Almost all of the rice paddies in town are choked with garbage that drifts into the drainage channels and obstructs the flow of water before draining out to the nearby beach. On bad days, after a storm, locals know not to walk south on the shoreline toward the beach clubs of Seminyak. Past the surfing spot at the town’s edge, a large, rushing river carries the garbage out to the sea: flip flops, diapers, toothbrushes, baby toys, plastic chip bags.

SLINAT isn’t the only artist who feels that street art comes with a built-in social responsibility, and it’s part of Tropica Festival’s mission too. But not everyone feels the same way. Quint, who was born in the Indonesian capital of Jakarta, but now lives in Bali, said he just wants to make things beautiful. “I’m not trying to change the world,” he said. “I just love beauty and I want to show people that you can find it everywhere, even in an abandoned building, even on a trash can.”

Quint mostly paints stencils of beautiful women and leaves the social commentary up to other artists. Then again, he doesn’t let people screen his art either. “I’m mostly painting without permission, so I don’t really ask people if they like my art or if they don’t,” he said.

Quint Canggu Bali Tropica
Quint's piece for the Tropica Festival. Photo: Tropica.

In almost all the cases I saw in Canggu, the street art made buildings, streets, the entire town, more beautiful not less. It’s not surprising that graffiti artists agree with me about this – Tipse even told me that he can barely stand living in cities with no graffiti, because he associates clean walls with a lack of artistic expression. But what is surprising is that many lawmakers around the world have begun to side with artists, as well. A number of major cities have been turning to graffiti artists to help them revitalise districts that have fallen into grey, depressing disrepair, or simply lack character.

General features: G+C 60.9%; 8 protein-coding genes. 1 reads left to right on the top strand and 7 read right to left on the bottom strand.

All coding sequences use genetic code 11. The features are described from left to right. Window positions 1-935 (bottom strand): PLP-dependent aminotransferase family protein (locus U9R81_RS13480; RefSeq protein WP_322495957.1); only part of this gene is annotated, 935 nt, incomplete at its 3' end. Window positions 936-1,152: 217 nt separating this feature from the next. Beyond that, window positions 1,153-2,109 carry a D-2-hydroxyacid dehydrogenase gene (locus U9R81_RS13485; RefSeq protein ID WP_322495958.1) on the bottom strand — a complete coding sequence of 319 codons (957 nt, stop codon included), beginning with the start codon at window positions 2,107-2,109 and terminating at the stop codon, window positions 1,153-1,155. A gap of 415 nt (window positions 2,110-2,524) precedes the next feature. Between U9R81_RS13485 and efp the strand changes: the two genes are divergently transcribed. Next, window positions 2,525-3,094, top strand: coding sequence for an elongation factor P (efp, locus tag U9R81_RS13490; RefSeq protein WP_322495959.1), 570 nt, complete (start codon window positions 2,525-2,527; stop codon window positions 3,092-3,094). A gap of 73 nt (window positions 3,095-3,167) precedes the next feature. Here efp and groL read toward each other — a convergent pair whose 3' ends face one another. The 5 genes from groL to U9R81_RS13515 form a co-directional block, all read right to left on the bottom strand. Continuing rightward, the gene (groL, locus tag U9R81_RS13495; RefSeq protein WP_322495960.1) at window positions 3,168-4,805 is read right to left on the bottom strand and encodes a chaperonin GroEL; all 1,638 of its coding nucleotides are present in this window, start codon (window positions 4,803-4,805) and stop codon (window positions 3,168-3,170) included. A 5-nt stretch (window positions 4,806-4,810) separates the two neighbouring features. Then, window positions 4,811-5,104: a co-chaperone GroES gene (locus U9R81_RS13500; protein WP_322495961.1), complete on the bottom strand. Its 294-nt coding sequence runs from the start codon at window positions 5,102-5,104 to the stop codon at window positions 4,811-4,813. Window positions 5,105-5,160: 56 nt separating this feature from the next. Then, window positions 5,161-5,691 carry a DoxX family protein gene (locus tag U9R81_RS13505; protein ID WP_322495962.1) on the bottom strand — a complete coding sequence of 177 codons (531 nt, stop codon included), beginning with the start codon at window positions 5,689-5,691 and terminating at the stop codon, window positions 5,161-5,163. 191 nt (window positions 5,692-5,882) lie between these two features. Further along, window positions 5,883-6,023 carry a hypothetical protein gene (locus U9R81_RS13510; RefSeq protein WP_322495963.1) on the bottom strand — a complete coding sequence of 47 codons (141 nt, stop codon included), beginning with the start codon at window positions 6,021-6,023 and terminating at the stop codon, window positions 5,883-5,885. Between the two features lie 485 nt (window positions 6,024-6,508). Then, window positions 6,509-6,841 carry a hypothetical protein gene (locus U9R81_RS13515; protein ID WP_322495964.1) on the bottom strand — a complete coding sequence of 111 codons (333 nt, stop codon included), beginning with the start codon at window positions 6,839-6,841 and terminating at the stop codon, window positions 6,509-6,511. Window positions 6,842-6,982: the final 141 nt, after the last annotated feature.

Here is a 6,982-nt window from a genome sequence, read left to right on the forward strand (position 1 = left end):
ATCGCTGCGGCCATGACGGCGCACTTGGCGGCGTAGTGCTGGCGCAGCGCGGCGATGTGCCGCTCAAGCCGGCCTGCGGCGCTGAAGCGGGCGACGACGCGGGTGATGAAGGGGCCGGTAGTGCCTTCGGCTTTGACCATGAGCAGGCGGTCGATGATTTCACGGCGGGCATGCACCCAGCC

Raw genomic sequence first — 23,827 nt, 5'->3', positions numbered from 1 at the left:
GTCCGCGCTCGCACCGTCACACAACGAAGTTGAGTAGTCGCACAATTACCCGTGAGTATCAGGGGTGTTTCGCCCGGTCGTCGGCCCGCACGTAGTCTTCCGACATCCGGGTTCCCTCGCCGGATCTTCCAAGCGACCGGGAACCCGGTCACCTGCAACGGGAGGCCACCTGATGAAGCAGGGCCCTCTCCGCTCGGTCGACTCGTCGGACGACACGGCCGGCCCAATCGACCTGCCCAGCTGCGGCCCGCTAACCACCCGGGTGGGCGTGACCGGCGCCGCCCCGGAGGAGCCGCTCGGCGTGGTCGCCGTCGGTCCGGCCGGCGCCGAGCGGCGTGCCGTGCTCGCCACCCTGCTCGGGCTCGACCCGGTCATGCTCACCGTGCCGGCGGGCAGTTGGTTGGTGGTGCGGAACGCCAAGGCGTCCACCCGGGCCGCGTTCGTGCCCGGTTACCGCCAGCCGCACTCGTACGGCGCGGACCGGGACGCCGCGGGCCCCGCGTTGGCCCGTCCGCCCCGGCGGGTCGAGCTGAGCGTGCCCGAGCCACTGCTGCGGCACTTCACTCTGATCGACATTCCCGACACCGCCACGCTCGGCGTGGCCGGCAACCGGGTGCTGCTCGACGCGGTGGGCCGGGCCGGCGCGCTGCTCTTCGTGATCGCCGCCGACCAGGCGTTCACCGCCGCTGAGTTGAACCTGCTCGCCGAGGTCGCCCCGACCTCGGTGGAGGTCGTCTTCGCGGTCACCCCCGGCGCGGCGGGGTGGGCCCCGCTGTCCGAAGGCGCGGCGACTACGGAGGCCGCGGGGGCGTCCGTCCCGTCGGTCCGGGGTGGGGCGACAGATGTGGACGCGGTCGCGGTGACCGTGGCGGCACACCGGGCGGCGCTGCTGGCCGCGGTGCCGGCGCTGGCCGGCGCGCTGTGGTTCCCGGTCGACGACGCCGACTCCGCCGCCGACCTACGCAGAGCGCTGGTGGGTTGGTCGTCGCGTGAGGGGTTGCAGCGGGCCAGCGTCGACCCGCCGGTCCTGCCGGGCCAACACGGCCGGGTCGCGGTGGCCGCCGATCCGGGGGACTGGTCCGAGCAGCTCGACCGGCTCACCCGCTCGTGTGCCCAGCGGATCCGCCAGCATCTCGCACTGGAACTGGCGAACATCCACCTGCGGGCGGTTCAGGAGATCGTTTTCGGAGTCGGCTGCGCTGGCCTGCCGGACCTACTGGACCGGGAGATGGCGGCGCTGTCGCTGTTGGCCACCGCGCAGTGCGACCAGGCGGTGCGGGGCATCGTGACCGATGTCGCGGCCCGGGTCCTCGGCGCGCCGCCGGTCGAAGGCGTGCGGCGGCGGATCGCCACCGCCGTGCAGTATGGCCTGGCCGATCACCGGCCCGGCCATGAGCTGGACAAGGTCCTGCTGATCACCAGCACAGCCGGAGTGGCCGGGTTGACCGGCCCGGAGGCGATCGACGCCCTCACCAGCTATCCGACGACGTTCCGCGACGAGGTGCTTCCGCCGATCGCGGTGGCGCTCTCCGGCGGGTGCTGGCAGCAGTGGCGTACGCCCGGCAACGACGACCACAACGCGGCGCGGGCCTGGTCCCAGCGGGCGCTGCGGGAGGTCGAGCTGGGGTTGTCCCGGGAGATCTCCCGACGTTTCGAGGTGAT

In 2013, for instance, the police shooting of a 16-year-old graffiti artist in Bogota, Colombia prompted Mayor Gustav Petro to change anti-graffiti laws and promote it as a form of artistic and cultural expression. Cities like Queens, New York; Paris, France; Taipei, Taiwan; and Melbourne, Australia have zones where graffiti is sanctioned and encouraged.